• "Vaping" in the Workplace: Anywhere I Want?
  • December 16, 2013
  • Law Firm: Barley Snyder - Lancaster Office
  • I have received several inquiries in the past few weeks about Vaping in the workplace. Vaping is a term used to describe the use of Electronic cigarettes, or “e-cigarettes”.

    It appears that Vaping is increasing in popularity. The Tobacco Vapor Electronic Cigarette Association estimates total retail and online sales will hit $1.7B by the end of the year.

    Vaping devices [E-cigarettes] use small batteries to heat a flavored liquid until it produces a vapor. The liquid may contain varying levels of a nicotine kick, from zero (flavor only) up to 24 mg, but no tobacco smoke is produced. They also come in a variety of flavors which can give off a candy-store scent and includes flavors like chocolate, peaches-and-cream, butterscotch, and many, many other scents. One website advertises over 225 flavors!

    In April 2011 the Food and Drug Administration (FDA) announced that it will regulate e-cigarettes as tobacco products under the federal law granting the FDA the authority to regulate tobacco products.

    Unfortunately, despite the FDA’s bold announcement over two years ago, it has not yet regulated e-cigarettes as tobacco products, and has been trying to force this political hot-potato to regulate electronic cigarettes on the lap of state and local governments. So far, 22 states ban the sale of e-cigarettes to anyone 18 and younger and very recently, attorneys general from 41 states made a joint request to the FDA to promptly issue a new set of rules governing the sale of e-cigarettes.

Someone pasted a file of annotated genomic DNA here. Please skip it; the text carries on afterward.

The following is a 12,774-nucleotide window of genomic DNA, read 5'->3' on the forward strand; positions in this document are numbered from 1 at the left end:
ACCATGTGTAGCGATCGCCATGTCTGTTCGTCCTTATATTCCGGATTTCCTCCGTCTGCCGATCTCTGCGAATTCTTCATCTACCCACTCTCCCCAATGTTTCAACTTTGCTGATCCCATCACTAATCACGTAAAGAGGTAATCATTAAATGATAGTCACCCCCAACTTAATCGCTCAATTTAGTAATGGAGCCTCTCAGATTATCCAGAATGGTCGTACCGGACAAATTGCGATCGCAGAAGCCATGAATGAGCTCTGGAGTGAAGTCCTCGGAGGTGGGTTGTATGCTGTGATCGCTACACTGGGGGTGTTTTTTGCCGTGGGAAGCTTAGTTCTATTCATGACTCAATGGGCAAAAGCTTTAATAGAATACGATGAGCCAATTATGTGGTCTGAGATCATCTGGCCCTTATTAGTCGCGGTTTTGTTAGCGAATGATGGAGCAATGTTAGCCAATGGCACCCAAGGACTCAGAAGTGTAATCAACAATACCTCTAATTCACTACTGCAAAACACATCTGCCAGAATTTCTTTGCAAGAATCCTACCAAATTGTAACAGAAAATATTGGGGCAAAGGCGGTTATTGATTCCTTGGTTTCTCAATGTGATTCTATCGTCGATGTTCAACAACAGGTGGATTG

E-cigarettes produce a vapor of undetermined and potentially harmful substances, which may appear similar to the smoke emitted by traditional tobacco products. After testing a number of e-cigarettes from two leading manufacturers, the FDA determined that various samples tested contained not only nicotine but also detectable levels of known carcinogens and toxic chemicals, including tobacco-specific nitrosamines and diethylene glycol, a toxic chemical used in antifreeze. The FDA’s testing also suggested that “quality control processes used to manufacture these products are inconsistent or non-existent.”

    In conclusion, I think E-cigarettes are an aide to help smokers quit smoking; however, if the employee wants to use these nicotine delivery devices then s/he should do so in designated smoking areas only. If you allow this tobacco product in the workplace I am certain you will offend many non-smokers - who will likely complain about the candy store smells - as well as snuff and tobacco chewers who will want similar privileges.